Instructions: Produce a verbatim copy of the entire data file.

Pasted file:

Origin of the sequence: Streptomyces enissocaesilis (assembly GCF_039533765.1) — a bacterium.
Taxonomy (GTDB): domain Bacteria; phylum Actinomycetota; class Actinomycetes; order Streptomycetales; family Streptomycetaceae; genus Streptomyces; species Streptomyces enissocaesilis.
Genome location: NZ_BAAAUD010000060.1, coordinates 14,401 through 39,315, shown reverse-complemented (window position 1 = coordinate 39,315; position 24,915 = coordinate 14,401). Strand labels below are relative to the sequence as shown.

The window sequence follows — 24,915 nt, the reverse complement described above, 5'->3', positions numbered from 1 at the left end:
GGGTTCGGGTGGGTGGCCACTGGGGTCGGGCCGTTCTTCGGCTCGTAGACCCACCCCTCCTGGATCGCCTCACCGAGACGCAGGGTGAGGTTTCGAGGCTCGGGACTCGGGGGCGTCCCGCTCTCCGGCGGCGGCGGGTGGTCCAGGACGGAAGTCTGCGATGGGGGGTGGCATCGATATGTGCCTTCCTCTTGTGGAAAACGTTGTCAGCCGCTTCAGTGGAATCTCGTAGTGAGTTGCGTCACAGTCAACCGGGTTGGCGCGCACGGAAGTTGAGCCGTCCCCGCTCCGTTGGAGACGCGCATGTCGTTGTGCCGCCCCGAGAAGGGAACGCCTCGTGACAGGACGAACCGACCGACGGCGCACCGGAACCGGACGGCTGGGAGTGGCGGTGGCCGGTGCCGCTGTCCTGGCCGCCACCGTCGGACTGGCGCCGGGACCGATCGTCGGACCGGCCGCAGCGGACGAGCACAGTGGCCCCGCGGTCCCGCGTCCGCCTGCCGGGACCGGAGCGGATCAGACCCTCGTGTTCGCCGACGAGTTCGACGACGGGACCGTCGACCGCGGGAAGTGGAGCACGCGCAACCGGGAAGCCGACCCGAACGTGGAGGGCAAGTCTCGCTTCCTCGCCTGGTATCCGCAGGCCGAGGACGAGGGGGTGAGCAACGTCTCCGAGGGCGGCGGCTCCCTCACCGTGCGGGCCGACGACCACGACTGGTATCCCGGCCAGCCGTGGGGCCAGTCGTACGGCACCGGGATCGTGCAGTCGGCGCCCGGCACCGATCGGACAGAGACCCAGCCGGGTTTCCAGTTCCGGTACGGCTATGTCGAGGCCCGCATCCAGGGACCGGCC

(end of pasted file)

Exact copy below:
Origin of the sequence: Streptomyces enissocaesilis (assembly GCF_039533765.1) — a bacterium.
Taxonomy (GTDB): domain Bacteria; phylum Actinomycetota; class Actinomycetes; order Streptomycetales; family Streptomycetaceae; genus Streptomyces; species Streptomyces enissocaesilis.
Genome location: NZ_BAAAUD010000060.1, coordinates 14,401 through 39,315, shown reverse-complemented (window position 1 = coordinate 39,315; position 24,915 = coordinate 14,401). Strand labels below are relative to the sequence as shown.

The window sequence follows — 24,915 nt, the reverse complement described above, 5'->3', positions numbered from 1 at the left end:
GGGTTCGGGTGGGTGGCCACTGGGGTCGGGCCGTTCTTCGGCTCGTAGACCCACCCCTCCTGGATCGCCTCACCGAGACGCAGGGTGAGGTTTCGAGGCTCGGGACTCGGGGGCGTCCCGCTCTCCGGCGGCGGCGGGTGGTCCAGGACGGAAGTCTGCGATGGGGGGTGGCATCGATATGTGCCTTCCTCTTGTGGAAAACGTTGTCAGCCGCTTCAGTGGAATCTCGTAGTGAGTTGCGTCACAGTCAACCGGGTTGGCGCGCACGGAAGTTGAGCCGTCCCCGCTCCGTTGGAGACGCGCATGTCGTTGTGCCGCCCCGAGAAGGGAACGCCTCGTGACAGGACGAACCGACCGACGGCGCACCGGAACCGGACGGCTGGGAGTGGCGGTGGCCGGTGCCGCTGTCCTGGCCGCCACCGTCGGACTGGCGCCGGGACCGATCGTCGGACCGGCCGCAGCGGACGAGCACAGTGGCCCCGCGGTCCCGCGTCCGCCTGCCGGGACCGGAGCGGATCAGACCCTCGTGTTCGCCGACGAGTTCGACGACGGGACCGTCGACCGCGGGAAGTGGAGCACGCGCAACCGGGAAGCCGACCCGAACGTGGAGGGCAAGTCTCGCTTCCTCGCCTGGTATCCGCAGGCCGAGGACGAGGGGGTGAGCAACGTCTCCGAGGGCGGCGGCTCCCTCACCGTGCGGGCCGACGACCACGACTGGTATCCCGGCCAGCCGTGGGGCCAGTCGTACGGCACCGGGATCGTGCAGTCGGCGCCCGGCACCGATCGGACAGAGACCCAGCCGGGTTTCCAGTTCCGGTACGGCTATGTCGAGGCCCGCATCCAGGGACCGGCC